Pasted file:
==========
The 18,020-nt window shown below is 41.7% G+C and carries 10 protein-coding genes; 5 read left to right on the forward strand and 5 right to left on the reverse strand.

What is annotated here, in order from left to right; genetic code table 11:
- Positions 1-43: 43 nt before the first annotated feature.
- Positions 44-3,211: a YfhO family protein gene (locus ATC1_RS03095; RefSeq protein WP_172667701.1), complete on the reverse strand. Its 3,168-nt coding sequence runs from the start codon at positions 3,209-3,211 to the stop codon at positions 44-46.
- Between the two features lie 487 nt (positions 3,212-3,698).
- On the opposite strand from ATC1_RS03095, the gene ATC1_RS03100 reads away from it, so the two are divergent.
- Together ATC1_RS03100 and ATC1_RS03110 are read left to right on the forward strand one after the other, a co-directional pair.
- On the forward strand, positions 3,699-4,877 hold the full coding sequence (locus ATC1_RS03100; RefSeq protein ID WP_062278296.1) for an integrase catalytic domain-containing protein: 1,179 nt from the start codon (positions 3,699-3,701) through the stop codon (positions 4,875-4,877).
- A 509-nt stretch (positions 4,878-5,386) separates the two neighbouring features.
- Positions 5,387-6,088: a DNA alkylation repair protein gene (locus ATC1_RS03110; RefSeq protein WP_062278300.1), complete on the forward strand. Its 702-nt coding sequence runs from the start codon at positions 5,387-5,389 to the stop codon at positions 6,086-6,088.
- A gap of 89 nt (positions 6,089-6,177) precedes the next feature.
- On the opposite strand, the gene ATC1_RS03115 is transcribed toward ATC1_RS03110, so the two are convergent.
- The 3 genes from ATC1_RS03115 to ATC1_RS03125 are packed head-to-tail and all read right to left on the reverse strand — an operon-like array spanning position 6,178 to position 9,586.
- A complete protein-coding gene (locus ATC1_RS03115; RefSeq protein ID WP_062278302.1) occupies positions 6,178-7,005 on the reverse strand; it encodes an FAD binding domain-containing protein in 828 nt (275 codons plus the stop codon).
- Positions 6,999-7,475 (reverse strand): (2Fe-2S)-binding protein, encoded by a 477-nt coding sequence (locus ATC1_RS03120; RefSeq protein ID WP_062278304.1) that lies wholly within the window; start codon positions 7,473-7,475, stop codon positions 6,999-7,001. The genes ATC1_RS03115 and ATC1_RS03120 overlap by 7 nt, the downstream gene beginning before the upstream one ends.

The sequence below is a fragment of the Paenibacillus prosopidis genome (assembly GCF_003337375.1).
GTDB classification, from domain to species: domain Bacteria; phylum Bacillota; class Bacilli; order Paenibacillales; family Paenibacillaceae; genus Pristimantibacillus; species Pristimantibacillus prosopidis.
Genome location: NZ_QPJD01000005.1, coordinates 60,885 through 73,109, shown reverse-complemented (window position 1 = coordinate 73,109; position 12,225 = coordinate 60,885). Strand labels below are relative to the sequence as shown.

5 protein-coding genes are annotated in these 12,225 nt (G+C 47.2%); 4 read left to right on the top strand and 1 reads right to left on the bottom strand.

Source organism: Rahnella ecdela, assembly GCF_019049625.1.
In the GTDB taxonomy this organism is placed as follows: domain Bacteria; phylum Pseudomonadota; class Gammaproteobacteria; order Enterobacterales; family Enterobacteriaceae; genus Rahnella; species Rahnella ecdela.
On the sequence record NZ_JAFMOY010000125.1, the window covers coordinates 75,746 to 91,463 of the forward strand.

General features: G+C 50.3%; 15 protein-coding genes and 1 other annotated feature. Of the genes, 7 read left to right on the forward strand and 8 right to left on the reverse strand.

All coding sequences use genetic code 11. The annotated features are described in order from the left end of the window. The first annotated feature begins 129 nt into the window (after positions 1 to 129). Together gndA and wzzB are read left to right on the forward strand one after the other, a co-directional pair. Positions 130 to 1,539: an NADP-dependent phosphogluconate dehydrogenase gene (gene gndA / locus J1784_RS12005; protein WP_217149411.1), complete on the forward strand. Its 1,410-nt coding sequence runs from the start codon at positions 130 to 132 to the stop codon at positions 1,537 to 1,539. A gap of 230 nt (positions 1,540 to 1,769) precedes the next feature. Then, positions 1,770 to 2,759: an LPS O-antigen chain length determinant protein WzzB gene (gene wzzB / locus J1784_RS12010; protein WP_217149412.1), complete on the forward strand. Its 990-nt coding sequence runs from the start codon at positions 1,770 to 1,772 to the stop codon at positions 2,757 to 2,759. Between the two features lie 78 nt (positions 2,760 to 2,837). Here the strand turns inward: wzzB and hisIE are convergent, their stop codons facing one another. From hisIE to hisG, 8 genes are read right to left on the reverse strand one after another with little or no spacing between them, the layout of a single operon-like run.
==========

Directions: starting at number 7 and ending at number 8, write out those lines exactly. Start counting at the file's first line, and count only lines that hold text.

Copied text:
- Together ATC1_RS03100 and ATC1_RS03110 are read left to right on the forward strand one after the other, a co-directional pair.
- On the forward strand, positions 3,699-4,877 hold the full coding sequence (locus ATC1_RS03100; RefSeq protein ID WP_062278296.1) for an integrase catalytic domain-containing protein: 1,179 nt from the start codon (positions 3,699-3,701) through the stop codon (positions 4,875-4,877).